“Inflation,” according to the monetary adage, “is too much money chasing too few goods.” But trillions of idle dollars may be too fearful to give chase. Besides, inflation is not so cut-and-dried as the adage suggests. Between Jan. 2002 and April 2006, house prices (as measured by the Case Shiller 20 City Composite Index) climbed by 70.3%, while over the same span of years, the CPI was up just 12.9%. So there was not much inflation—or was there?

We revise the monetary adage thus: “Inflation is too much money or credit. What the redundant increment of dollars may choose to chase varies from cycle to cycle. It may be goods and services, or it may be stocks and bonds and commodities. It all depends.”

While some of the line items in the centerfold presentation are self-explanatory, others may not be. For some of these others, explanations follow:

Federal Reserve Bank credit– the sum of the Fed’s earning assets: securities held outright, loans, special crisis facilities such as Maiden Lane, currency swaps with other foreign central banks and other assets at the Federal Reserve. Fed credit, in accounting jargon, is the “source” of the monetary base, which is defined as the sum as currency and bank reserves.

Primary dealer repurchase agreements – the Federal Reserve uses repurchase agreements to make collateralized loans to primary dealers in order temporarily to add reserves to the banking system. Most repurchase agreements are overnight, although the Fed can conduct operations as long as 65 days. So doing, the central bank can affect the amount and cost of liquidity at its charges, the commercial banks, without altering the size of its own balance sheet.

Asset-backed commercial paper –the sum of promissory notes with maturities of 270 days or less and collateralized by other financial assets, such as trade receivables or consumer loans; a measure of non-bank credit growth.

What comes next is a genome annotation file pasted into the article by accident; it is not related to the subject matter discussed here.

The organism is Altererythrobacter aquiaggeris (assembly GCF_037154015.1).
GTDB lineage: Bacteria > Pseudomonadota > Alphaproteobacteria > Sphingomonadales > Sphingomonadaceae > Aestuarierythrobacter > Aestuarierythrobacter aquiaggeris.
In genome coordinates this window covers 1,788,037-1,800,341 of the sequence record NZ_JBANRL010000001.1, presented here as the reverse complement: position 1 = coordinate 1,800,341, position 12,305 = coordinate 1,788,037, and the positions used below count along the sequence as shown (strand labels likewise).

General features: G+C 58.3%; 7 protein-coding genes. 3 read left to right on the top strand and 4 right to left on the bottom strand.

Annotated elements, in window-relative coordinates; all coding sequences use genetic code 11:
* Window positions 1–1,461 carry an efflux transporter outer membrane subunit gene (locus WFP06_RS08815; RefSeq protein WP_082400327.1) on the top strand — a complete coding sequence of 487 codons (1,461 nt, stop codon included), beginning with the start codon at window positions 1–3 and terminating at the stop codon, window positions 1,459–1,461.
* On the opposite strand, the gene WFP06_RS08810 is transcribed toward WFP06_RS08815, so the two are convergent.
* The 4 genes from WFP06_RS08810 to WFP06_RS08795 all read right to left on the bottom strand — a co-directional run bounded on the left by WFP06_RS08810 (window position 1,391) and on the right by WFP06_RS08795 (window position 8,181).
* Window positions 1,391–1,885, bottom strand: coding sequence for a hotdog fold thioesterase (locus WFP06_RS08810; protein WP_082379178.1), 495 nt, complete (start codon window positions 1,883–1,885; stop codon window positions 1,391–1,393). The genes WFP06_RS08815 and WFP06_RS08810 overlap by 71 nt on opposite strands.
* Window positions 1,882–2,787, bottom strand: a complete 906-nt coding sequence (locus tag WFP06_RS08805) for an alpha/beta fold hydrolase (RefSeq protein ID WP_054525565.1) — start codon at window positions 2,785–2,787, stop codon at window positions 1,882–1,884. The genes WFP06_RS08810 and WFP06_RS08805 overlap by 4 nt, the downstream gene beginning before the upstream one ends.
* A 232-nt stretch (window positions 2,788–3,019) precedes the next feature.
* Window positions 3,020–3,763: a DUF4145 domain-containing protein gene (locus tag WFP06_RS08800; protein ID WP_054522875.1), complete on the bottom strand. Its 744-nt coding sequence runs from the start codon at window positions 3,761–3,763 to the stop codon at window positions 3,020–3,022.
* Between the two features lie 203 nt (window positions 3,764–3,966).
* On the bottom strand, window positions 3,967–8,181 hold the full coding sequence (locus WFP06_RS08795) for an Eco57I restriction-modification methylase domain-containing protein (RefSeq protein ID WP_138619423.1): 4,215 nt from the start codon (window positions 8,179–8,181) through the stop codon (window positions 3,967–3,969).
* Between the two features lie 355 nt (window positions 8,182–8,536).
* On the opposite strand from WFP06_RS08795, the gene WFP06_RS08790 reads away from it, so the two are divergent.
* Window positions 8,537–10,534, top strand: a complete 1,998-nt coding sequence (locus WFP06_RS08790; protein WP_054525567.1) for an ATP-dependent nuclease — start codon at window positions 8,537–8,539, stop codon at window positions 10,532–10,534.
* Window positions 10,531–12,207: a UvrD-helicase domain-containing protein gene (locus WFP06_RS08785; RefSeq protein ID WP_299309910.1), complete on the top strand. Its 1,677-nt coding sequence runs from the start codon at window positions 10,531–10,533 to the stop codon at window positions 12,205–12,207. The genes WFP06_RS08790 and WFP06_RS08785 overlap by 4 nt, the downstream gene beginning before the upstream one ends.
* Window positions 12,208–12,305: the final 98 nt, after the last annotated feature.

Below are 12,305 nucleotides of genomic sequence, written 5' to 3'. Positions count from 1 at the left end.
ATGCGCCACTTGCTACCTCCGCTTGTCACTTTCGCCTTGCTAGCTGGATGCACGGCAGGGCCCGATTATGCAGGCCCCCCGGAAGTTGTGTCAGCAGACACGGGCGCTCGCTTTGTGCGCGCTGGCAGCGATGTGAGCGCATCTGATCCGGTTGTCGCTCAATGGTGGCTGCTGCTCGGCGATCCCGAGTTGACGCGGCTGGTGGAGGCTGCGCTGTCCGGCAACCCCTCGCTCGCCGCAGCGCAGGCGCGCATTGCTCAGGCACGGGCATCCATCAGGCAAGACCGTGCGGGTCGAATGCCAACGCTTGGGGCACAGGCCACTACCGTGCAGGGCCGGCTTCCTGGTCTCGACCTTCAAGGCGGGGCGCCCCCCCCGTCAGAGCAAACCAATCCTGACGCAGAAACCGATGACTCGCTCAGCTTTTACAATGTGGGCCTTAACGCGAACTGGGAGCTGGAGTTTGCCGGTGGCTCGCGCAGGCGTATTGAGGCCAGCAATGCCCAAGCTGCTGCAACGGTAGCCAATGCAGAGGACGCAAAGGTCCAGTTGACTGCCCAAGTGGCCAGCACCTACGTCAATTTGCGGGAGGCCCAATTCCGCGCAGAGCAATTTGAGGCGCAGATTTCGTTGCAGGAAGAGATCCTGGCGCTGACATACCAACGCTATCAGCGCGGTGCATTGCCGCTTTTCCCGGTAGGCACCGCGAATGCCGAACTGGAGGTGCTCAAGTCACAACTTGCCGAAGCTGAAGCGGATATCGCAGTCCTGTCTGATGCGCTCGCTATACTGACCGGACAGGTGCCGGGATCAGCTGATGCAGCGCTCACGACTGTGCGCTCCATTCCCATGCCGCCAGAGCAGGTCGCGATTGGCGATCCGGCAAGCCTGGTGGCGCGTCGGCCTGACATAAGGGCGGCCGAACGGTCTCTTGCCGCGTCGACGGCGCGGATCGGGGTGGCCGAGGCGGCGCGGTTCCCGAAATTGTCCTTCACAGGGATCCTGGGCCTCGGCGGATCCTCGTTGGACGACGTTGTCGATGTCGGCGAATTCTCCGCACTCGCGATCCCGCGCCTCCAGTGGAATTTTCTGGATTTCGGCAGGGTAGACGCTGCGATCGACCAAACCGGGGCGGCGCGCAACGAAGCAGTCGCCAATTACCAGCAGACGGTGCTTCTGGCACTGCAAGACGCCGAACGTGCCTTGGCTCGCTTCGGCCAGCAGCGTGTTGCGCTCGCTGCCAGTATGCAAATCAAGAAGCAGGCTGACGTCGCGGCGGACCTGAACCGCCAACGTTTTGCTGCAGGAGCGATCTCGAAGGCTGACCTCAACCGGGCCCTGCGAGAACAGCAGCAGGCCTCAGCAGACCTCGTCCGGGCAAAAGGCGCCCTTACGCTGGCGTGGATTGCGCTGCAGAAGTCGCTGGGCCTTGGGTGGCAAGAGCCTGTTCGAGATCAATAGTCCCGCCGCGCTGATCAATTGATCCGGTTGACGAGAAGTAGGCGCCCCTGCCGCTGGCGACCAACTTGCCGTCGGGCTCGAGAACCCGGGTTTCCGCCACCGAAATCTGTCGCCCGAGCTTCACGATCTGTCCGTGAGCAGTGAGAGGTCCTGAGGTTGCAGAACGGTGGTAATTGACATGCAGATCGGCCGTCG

M1 –a broad tally of funds that are readily accessible for spending. M1 includes currency, traveler’s checks, demand deposits and other checkable deposits such as negotiable order of withdrawal accounts.

M2 –a broader measure of funds held primarily by households. In addition to including the components of M1, M2 also includes savings deposits, small-denomination time deposits (accounts with less than $100,000) and retail money market mutual funds.

MZM –a measure of all of the components of M2 less small-denomination time deposits, but with the addition of institutional money funds.

FTSE Xinhua A 600 Banks Index –a sub-index of the bank stocks that are in the FTSE China A 600 Index, i.e., the 600 largest companies by market capitalization on the Shanghai Exchange. Something to watch for any concerned about China’s financial system.

CUSIP requests —a measure of the vibrancy of the financial markets. A CUSIP is a nine-character alphanumeric code that is used to identify financial securities—bonds, asset-backed securities, equities—for clearing and settlement. The rise or fall in CUSIP requests is a sign of the supply of, and demand for, new securities.

ECRI Future Inflation Gauge —an index that attempts to look forward at peaks and troughs in overall inflation. The index is created by the Economic Cycle Research Institute.

Rogers International Commodity Index – an index of commodities consumed in the global economy, ranging from agricultural to energy to metal products. The index measures the price action of raw materials worldwide. 

Center Section Explained

What the figures say is obvious enough. But what do they mean? Click for a guided tour of the statistics.

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Additional Reading

Here you will find a selection of some of James Grant's favorite titles on money, banking and interest rates including:

City of London
by David Kynaston

Citibank, 1812-1970
by Harold van B. Cleveland and Thomas F. Huertas

Fiat Money Inflation in France
by Andrew Dickson White

Banks and Politics in America from the Revolution to the Civil War
by Bray Hammond

The New York Money Market and the Finance of Trade, 1900-1913
by Charles Goodhart